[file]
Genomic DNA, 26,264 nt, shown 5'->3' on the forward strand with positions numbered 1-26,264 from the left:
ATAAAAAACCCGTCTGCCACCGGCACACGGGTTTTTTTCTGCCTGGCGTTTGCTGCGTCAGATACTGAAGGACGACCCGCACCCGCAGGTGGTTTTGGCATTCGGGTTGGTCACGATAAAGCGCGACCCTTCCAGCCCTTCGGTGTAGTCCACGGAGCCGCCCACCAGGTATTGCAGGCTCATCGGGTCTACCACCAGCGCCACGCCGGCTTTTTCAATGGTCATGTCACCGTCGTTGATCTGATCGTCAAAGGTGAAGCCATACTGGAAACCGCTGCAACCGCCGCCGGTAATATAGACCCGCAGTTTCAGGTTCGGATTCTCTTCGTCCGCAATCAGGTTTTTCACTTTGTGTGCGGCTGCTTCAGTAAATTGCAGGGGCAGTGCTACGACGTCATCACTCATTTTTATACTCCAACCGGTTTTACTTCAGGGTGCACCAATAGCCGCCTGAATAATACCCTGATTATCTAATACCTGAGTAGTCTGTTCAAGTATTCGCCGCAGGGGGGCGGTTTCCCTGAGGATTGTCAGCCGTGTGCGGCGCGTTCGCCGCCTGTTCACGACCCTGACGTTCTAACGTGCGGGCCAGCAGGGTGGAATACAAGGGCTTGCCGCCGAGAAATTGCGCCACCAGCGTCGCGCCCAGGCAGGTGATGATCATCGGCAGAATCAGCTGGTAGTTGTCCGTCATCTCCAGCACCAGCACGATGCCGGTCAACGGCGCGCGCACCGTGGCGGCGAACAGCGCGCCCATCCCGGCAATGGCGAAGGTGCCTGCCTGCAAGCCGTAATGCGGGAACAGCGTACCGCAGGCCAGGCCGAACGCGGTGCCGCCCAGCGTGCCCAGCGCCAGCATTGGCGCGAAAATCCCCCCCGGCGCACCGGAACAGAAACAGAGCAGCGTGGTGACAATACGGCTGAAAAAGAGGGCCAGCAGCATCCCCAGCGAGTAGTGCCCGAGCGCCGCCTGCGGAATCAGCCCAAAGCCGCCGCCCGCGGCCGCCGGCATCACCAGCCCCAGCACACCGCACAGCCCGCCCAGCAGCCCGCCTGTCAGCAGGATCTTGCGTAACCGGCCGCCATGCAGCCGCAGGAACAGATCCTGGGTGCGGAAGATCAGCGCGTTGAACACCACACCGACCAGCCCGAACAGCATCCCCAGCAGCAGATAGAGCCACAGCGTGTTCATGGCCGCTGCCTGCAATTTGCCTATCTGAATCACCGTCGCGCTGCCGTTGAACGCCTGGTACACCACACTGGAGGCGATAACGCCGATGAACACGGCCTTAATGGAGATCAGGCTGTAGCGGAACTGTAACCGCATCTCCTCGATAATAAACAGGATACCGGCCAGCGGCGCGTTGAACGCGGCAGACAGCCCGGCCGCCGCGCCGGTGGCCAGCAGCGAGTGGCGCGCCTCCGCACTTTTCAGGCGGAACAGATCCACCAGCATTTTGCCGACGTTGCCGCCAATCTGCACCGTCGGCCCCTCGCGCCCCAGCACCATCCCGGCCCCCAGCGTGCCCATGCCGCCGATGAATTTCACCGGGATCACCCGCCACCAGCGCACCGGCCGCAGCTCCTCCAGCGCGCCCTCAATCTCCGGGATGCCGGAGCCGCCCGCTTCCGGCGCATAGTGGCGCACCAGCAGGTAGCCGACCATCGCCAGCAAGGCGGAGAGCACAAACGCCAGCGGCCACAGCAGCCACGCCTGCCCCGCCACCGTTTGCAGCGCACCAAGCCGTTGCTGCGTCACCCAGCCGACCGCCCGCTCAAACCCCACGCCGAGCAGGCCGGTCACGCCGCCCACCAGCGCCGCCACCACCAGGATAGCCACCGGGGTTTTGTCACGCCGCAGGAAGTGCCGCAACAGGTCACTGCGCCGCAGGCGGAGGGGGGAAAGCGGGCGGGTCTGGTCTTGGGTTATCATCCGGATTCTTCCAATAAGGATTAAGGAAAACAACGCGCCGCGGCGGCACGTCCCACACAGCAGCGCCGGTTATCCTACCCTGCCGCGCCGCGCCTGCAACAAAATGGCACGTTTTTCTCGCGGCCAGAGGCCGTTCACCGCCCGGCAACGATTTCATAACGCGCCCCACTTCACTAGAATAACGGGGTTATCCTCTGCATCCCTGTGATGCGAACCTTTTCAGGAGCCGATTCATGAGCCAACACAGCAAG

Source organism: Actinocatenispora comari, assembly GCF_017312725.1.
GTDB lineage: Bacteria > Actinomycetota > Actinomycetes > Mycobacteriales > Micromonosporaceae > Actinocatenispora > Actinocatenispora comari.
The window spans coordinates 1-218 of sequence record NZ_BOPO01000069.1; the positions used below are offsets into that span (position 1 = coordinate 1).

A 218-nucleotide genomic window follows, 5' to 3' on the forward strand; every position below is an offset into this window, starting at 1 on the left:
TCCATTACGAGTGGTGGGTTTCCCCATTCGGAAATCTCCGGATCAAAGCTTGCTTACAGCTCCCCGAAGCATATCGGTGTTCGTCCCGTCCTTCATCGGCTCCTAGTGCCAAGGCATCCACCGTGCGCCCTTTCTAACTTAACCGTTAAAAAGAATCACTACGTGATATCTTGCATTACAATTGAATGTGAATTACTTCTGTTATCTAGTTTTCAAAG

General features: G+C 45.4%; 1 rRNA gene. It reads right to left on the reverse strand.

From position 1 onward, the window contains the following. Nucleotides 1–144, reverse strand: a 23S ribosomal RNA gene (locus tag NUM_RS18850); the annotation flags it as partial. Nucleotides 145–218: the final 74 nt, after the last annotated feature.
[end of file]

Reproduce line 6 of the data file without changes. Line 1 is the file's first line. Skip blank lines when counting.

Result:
A 218-nucleotide genomic window follows, 5' to 3' on the forward strand; every position below is an offset into this window, starting at 1 on the left: